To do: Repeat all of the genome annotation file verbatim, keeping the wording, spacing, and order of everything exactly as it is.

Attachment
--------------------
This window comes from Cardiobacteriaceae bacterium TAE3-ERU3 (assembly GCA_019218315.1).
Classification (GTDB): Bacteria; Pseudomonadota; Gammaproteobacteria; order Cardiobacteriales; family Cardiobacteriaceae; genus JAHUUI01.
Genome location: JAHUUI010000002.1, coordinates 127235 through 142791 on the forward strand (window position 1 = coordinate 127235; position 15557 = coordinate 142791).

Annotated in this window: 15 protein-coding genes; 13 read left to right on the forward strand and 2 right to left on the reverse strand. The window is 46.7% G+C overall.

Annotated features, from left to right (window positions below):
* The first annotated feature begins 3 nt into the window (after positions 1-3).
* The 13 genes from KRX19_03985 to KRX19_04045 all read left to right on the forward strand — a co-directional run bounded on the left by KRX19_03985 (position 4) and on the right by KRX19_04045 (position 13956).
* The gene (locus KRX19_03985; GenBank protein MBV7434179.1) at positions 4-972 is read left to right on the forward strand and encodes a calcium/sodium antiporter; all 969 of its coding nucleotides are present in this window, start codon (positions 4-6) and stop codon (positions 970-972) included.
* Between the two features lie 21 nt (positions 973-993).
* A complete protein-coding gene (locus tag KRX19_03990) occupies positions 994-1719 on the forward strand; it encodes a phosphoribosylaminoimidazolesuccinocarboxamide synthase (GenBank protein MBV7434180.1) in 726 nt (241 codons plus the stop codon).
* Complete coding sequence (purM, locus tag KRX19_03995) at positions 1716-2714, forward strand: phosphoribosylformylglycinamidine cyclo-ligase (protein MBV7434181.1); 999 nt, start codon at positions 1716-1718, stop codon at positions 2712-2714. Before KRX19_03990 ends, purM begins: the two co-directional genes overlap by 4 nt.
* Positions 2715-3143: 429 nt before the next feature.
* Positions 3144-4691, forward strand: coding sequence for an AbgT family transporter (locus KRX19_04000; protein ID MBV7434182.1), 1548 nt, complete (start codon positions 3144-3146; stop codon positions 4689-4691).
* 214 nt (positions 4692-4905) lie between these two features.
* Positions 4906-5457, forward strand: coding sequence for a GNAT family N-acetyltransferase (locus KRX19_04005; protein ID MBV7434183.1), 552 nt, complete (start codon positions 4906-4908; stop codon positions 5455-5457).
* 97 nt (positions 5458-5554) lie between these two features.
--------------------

This window comes from Cardiobacteriaceae bacterium TAE3-ERU3 (assembly GCA_019218315.1).
Classification (GTDB): Bacteria; Pseudomonadota; Gammaproteobacteria; order Cardiobacteriales; family Cardiobacteriaceae; genus JAHUUI01.
Genome location: JAHUUI010000002.1, coordinates 127235 through 142791 on the forward strand (window position 1 = coordinate 127235; position 15557 = coordinate 142791).

Annotated in this window: 15 protein-coding genes; 13 read left to right on the forward strand and 2 right to left on the reverse strand. The window is 46.7% G+C overall.

Annotated features, from left to right (window positions below):
* The first annotated feature begins 3 nt into the window (after positions 1-3).
* The 13 genes from KRX19_03985 to KRX19_04045 all read left to right on the forward strand — a co-directional run bounded on the left by KRX19_03985 (position 4) and on the right by KRX19_04045 (position 13956).
* The gene (locus KRX19_03985; GenBank protein MBV7434179.1) at positions 4-972 is read left to right on the forward strand and encodes a calcium/sodium antiporter; all 969 of its coding nucleotides are present in this window, start codon (positions 4-6) and stop codon (positions 970-972) included.
* Between the two features lie 21 nt (positions 973-993).
* A complete protein-coding gene (locus tag KRX19_03990) occupies positions 994-1719 on the forward strand; it encodes a phosphoribosylaminoimidazolesuccinocarboxamide synthase (GenBank protein MBV7434180.1) in 726 nt (241 codons plus the stop codon).
* Complete coding sequence (purM, locus tag KRX19_03995) at positions 1716-2714, forward strand: phosphoribosylformylglycinamidine cyclo-ligase (protein MBV7434181.1); 999 nt, start codon at positions 1716-1718, stop codon at positions 2712-2714. Before KRX19_03990 ends, purM begins: the two co-directional genes overlap by 4 nt.
* Positions 2715-3143: 429 nt before the next feature.
* Positions 3144-4691, forward strand: coding sequence for an AbgT family transporter (locus KRX19_04000; protein ID MBV7434182.1), 1548 nt, complete (start codon positions 3144-3146; stop codon positions 4689-4691).
* 214 nt (positions 4692-4905) lie between these two features.
* Positions 4906-5457, forward strand: coding sequence for a GNAT family N-acetyltransferase (locus KRX19_04005; protein ID MBV7434183.1), 552 nt, complete (start codon positions 4906-4908; stop codon positions 5455-5457).
* 97 nt (positions 5458-5554) lie between these two features.